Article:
Johannes Brahms composed The Tragic Overture, Op 81 in the fall of 1880 as a companion to the Academic Festival Overture, Op. 80 written a few months earlier. In a letter to Karl Reinecke, Brahms wrote: “one [overture] weeps while the other laughs”.

According to the writer and music critic Max Kalbeck, the Tragic Overture was inspired by Goethe’s Faust for which Brahms is said to have intended to write incidental music (a claim denied by the composer). The dramatic and contrasting character of the two main themes of the overture is more than evident and the themes’ very individual and character-like qualities support Kalbeck’s claim.

      Tragic Overture

The formal organization of the overture also seems to support Kalbeck’s theory. The two main themes are both “square” with their 8-measure structure and both have their preliminary development in the exposition. The development section is designed as a separate section with its own austere (Molto Piu Moderato) character. It borrows material from the first theme of the exposition, but is reshaped in a completely different manner. Another interesting moment in the overture is the beginning of the recapitulation where the first theme is omitted in favor of a differently orchestrated second theme.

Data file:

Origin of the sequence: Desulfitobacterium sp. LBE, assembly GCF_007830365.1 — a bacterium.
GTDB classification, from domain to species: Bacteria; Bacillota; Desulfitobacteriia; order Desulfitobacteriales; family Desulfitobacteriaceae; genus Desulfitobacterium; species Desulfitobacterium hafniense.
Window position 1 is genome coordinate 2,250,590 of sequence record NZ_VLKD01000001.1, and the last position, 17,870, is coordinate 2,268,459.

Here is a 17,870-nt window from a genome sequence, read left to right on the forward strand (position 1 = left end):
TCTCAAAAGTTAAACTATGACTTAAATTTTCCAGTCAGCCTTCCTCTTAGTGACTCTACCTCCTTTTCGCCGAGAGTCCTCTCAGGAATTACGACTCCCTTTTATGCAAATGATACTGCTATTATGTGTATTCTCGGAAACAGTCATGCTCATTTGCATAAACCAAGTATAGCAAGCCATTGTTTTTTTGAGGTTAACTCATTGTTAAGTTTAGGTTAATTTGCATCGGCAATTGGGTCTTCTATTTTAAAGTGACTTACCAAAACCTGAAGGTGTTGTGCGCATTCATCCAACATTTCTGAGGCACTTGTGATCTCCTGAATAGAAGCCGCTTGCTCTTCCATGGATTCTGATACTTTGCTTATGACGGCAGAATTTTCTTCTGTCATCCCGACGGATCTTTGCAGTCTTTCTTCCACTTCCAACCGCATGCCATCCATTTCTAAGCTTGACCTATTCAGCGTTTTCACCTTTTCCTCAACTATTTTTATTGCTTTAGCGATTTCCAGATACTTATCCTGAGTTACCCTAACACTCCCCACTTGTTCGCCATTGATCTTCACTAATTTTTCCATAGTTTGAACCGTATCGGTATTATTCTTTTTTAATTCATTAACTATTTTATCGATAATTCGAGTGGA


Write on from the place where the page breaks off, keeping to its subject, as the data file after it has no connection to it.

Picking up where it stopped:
The overture ends in a manner similar to the ending of Beethoven’s Fourth Symphony – a deceptive retreat, followed by sudden intensity.

"Tragic" Overture, Op. 81
By Johannes Brahms
Composed in 1880